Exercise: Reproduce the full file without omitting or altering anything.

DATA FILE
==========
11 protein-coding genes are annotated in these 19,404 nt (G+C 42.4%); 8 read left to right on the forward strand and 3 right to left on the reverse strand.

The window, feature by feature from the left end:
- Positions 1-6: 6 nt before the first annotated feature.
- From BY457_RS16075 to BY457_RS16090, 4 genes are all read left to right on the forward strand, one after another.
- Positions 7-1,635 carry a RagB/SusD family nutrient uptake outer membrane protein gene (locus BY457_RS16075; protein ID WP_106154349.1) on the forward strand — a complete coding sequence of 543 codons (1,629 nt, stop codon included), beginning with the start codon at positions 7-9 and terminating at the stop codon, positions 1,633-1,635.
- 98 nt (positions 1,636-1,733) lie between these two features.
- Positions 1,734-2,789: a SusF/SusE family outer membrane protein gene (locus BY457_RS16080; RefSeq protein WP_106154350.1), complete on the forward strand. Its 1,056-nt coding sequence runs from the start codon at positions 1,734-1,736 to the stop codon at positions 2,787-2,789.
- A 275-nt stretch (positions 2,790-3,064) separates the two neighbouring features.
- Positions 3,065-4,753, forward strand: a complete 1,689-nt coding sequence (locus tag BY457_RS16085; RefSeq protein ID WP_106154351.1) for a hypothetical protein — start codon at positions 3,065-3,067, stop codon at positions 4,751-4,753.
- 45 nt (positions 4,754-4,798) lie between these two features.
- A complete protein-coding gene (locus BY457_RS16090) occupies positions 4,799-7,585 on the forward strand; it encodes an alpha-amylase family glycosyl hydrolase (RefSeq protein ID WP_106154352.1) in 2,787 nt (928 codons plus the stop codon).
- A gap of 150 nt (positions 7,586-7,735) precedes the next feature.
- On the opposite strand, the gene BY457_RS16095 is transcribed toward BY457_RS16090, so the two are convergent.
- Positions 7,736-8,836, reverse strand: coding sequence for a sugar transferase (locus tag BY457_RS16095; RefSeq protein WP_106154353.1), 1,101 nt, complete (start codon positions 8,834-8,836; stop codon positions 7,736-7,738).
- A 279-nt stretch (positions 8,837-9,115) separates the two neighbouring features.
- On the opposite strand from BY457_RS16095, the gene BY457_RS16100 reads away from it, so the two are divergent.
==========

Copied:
11 protein-coding genes are annotated in these 19,404 nt (G+C 42.4%); 8 read left to right on the forward strand and 3 right to left on the reverse strand.

The window, feature by feature from the left end:
- Positions 1-6: 6 nt before the first annotated feature.
- From BY457_RS16075 to BY457_RS16090, 4 genes are all read left to right on the forward strand, one after another.
- Positions 7-1,635 carry a RagB/SusD family nutrient uptake outer membrane protein gene (locus BY457_RS16075; protein ID WP_106154349.1) on the forward strand — a complete coding sequence of 543 codons (1,629 nt, stop codon included), beginning with the start codon at positions 7-9 and terminating at the stop codon, positions 1,633-1,635.
- 98 nt (positions 1,636-1,733) lie between these two features.
- Positions 1,734-2,789: a SusF/SusE family outer membrane protein gene (locus BY457_RS16080; RefSeq protein WP_106154350.1), complete on the forward strand. Its 1,056-nt coding sequence runs from the start codon at positions 1,734-1,736 to the stop codon at positions 2,787-2,789.
- A 275-nt stretch (positions 2,790-3,064) separates the two neighbouring features.
- Positions 3,065-4,753, forward strand: a complete 1,689-nt coding sequence (locus tag BY457_RS16085; RefSeq protein ID WP_106154351.1) for a hypothetical protein — start codon at positions 3,065-3,067, stop codon at positions 4,751-4,753.
- 45 nt (positions 4,754-4,798) lie between these two features.
- A complete protein-coding gene (locus BY457_RS16090) occupies positions 4,799-7,585 on the forward strand; it encodes an alpha-amylase family glycosyl hydrolase (RefSeq protein ID WP_106154352.1) in 2,787 nt (928 codons plus the stop codon).
- A gap of 150 nt (positions 7,586-7,735) precedes the next feature.
- On the opposite strand, the gene BY457_RS16095 is transcribed toward BY457_RS16090, so the two are convergent.
- Positions 7,736-8,836, reverse strand: coding sequence for a sugar transferase (locus tag BY457_RS16095; RefSeq protein WP_106154353.1), 1,101 nt, complete (start codon positions 8,834-8,836; stop codon positions 7,736-7,738).
- A 279-nt stretch (positions 8,837-9,115) separates the two neighbouring features.
- On the opposite strand from BY457_RS16095, the gene BY457_RS16100 reads away from it, so the two are divergent.